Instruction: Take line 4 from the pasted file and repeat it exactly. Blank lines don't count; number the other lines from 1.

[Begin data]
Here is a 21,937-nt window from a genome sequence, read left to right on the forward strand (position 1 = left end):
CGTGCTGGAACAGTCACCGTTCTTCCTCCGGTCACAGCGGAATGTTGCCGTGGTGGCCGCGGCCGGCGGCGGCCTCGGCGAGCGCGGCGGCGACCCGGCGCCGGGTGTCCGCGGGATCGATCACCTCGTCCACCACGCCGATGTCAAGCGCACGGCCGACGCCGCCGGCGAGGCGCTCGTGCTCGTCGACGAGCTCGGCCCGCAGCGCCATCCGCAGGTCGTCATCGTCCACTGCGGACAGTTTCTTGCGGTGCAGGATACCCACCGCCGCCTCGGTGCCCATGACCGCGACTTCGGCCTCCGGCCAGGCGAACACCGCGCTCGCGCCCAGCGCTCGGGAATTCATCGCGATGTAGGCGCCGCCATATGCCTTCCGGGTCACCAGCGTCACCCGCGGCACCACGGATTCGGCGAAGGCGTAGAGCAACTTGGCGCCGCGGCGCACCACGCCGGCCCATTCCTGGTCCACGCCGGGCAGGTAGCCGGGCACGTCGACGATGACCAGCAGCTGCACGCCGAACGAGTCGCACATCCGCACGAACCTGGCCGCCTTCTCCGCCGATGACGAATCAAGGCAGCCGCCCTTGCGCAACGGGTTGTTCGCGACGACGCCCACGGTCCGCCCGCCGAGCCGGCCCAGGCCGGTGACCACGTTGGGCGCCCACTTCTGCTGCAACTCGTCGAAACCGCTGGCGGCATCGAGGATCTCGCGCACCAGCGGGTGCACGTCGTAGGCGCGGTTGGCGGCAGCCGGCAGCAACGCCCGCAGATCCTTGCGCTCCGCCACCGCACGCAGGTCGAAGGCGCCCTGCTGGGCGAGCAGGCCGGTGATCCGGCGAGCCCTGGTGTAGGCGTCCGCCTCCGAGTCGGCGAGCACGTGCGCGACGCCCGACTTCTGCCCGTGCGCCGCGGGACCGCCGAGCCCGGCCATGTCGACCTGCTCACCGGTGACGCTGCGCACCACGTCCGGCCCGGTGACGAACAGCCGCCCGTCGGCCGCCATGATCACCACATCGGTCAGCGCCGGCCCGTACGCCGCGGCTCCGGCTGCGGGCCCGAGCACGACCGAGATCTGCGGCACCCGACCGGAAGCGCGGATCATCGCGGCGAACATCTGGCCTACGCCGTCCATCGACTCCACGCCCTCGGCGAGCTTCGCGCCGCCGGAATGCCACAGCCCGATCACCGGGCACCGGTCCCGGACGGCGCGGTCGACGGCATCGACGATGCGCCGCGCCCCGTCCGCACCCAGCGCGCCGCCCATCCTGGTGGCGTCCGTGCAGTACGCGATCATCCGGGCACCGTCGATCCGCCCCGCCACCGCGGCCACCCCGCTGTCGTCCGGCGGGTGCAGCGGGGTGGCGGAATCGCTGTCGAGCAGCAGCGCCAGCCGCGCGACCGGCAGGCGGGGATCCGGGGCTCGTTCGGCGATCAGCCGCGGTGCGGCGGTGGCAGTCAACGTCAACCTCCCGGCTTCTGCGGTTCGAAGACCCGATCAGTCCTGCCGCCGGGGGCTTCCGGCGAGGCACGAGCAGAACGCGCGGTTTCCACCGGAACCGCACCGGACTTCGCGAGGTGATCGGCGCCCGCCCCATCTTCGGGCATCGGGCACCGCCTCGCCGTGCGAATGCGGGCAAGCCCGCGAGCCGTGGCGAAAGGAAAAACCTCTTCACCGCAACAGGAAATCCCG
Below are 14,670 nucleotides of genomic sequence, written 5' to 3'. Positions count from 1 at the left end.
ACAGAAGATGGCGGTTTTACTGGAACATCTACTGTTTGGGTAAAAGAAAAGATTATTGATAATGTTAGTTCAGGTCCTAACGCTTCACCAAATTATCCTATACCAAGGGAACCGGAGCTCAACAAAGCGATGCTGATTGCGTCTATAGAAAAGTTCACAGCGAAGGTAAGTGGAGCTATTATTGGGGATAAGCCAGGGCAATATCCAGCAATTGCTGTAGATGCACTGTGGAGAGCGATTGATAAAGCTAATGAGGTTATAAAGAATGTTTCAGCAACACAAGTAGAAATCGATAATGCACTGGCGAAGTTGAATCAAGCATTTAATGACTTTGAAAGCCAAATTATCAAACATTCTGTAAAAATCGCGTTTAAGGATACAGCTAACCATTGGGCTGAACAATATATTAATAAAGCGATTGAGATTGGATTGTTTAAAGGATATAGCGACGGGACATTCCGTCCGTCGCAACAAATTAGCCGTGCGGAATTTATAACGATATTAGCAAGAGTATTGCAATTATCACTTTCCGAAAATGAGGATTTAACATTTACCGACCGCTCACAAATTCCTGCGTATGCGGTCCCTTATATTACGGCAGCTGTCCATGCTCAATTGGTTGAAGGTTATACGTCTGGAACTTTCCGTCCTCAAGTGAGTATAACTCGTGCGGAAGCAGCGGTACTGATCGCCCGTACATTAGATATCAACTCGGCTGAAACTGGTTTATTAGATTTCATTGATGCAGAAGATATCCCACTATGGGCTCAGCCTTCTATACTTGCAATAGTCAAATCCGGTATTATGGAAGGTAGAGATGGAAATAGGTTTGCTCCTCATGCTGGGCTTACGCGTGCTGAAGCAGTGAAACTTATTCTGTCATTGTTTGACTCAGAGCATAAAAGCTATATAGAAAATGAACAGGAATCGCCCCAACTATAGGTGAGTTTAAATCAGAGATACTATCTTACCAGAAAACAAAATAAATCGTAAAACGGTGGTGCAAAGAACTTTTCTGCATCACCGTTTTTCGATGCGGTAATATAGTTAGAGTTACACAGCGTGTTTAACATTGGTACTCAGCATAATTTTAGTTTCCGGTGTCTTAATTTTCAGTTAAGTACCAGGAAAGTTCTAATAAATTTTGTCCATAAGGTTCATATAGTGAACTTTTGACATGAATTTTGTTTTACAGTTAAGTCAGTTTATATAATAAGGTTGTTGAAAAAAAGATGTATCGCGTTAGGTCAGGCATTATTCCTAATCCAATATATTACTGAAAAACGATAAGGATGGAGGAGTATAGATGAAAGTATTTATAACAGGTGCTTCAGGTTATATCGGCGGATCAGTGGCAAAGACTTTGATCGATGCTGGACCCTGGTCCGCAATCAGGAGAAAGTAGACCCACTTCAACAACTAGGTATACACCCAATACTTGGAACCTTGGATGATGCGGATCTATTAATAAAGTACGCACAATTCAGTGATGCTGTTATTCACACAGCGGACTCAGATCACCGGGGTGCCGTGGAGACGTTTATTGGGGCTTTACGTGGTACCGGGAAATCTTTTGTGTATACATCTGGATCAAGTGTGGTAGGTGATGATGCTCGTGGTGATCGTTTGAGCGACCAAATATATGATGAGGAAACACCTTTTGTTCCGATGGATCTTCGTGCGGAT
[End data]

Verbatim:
ACAGAAGATGGCGGTTTTACTGGAACATCTACTGTTTGGGTAAAAGAAAAGATTATTGATAATGTTAGTTCAGGTCCTAACGCTTCACCAAATTATCCTATACCAAGGGAACCGGAGCTCAACAAAGCGATGCTGATTGCGTCTATAGAAAAGTTCACAGCGAAGGTAAGTGGAGCTATTATTGGGGATAAGCCAGGGCAATATCCAGCAATTGCTGTAGATGCACTGTGGAGAGCGATTGATAAAGCTAATGAGGTTATAAAGAATGTTTCAGCAACACAAGTAGAAATCGATAATGCACTGGCGAAGTTGAATCAAGCATTTAATGACTTTGAAAGCCAAATTATCAAACATTCTGTAAAAATCGCGTTTAAGGATACAGCTAACCATTGGGCTGAACAATATATTAATAAAGCGATTGAGATTGGATTGTTTAAAGGATATAGCGACGGGACATTCCGTCCGTCGCAACAAATTAGCCGTGCGGAATTTATAACGATATTAGCAAGAGTATTGCAATTATCACTTTCCGAAAATGAGGATTTAACATTTACCGACCGCTCACAAATTCCTGCGTATGCGGTCCCTTATATTACGGCAGCTGTCCATGCTCAATTGGTTGAAGGTTATACGTCTGGAACTTTCCGTCCTCAAGTGAGTATAACTCGTGCGGAAGCAGCGGTACTGATCGCCCGTACATTAGATATCAACTCGGCTGAAACTGGTTTATTAGATTTCATTGATGCAGAAGATATCCCACTATGGGCTCAGCCTTCTATACTTGCAATAGTCAAATCCGGTATTATGGAAGGTAGAGATGGAAATAGGTTTGCTCCTCATGCTGGGCTTACGCGTGCTGAAGCAGTGAAACTTATTCTGTCATTGTTTGACTCAGAGCATAAAAGCTATATAGAAAATGAACAGGAATCGCCCCAACTATAGGTGAGTTTAAATCAGAGATACTATCTTACCAGAAAACAAAATAAATCGTAAAACGGTGGTGCAAAGAACTTTTCTGCATCACCGTTTTTCGATGCGGTAATATAGTTAGAGTTACACAGCGTGTTTAACATTGGTACTCAGCATAATTTTAGTTTCCGGTGTCTTAATTTTCAGTTAAGTACCAGGAAAGTTCTAATAAATTTTGTCCATAAGGTTCATATAGTGAACTTTTGACATGAATTTTGTTTTACAGTTAAGTCAGTTTATATAATAAGGTTGTTGAAAAAAAGATGTATCGCGTTAGGTCAGGCATTATTCCTAATCCAATATATTACTGAAAAACGATAAGGATGGAGGAGTATAGATGAAAGTATTTATAACAGGTGCTTCAGGTTATATCGGCGGATCAGTGGCAAAGACTTTGATCGATGCTGGACCCTGGTCCGCAATCAGGAGAAAGTAGACCCACTTCAACAACTAGGTATACACCCAATACTTGGAACCTTGGATGATGCGGATCTATTAATAAAGTACGCACAATTCAGTGATGCTGTTATTCACACAGCGGACTCAGATCACCGGGGTGCCGTGGAGACGTTTATTGGGGCTTTACGTGGTACCGGGAAATCTTTTGTGTATACATCTGGATCAAGTGTGGTAGGTGATGATGCTCGTGGTGATCGTTTGAGCGACCAAATATATGATGAGGAAACACCTTTTGTTCCGATGGATCTTCGTGCGGAT